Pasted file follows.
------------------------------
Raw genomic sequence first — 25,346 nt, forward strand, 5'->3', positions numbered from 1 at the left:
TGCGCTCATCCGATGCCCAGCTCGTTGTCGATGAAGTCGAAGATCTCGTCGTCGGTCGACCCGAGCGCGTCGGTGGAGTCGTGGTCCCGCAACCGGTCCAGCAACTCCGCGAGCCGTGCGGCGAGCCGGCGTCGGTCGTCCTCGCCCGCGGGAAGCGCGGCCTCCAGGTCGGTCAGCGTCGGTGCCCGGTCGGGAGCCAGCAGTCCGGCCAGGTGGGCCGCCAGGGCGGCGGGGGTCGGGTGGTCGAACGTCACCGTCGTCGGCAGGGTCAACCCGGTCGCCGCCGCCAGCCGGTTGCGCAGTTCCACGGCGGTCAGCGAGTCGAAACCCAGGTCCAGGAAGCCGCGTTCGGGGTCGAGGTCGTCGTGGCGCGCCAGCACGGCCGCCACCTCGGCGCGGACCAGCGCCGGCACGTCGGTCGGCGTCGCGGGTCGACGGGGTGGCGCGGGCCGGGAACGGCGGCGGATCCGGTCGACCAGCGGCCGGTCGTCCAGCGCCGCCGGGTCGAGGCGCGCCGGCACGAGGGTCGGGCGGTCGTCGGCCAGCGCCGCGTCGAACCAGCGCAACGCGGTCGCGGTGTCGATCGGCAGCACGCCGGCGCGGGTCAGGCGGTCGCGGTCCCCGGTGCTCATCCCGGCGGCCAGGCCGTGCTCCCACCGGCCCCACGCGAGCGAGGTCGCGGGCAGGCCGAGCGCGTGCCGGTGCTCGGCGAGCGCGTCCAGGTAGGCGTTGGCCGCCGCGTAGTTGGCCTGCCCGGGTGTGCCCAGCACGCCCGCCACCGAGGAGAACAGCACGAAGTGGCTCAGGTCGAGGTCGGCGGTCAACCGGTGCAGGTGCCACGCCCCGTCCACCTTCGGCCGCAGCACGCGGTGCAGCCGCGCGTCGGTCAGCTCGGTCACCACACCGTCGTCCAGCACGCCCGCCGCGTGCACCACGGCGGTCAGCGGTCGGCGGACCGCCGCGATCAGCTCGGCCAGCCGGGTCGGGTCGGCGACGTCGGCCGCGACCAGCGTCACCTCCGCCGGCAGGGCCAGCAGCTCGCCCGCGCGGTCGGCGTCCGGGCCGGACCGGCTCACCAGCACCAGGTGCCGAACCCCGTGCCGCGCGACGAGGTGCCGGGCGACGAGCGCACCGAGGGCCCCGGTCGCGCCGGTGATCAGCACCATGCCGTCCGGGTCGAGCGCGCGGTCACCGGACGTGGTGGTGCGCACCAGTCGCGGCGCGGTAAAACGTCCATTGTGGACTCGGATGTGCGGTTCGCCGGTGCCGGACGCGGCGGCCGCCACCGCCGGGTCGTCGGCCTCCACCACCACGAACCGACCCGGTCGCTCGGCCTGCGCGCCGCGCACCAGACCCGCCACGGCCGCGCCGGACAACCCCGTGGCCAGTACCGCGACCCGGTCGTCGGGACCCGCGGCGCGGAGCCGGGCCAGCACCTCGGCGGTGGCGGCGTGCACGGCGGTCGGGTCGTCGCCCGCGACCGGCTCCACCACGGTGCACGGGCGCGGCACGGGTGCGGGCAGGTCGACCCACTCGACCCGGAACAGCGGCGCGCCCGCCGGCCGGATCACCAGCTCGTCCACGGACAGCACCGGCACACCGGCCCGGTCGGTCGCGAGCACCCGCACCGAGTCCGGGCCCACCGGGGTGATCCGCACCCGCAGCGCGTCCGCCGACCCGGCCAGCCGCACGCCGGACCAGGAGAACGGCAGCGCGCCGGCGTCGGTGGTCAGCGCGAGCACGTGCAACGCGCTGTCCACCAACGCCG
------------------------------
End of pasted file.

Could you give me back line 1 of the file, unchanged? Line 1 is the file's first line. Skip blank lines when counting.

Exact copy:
Raw genomic sequence first — 25,346 nt, forward strand, 5'->3', positions numbered from 1 at the left: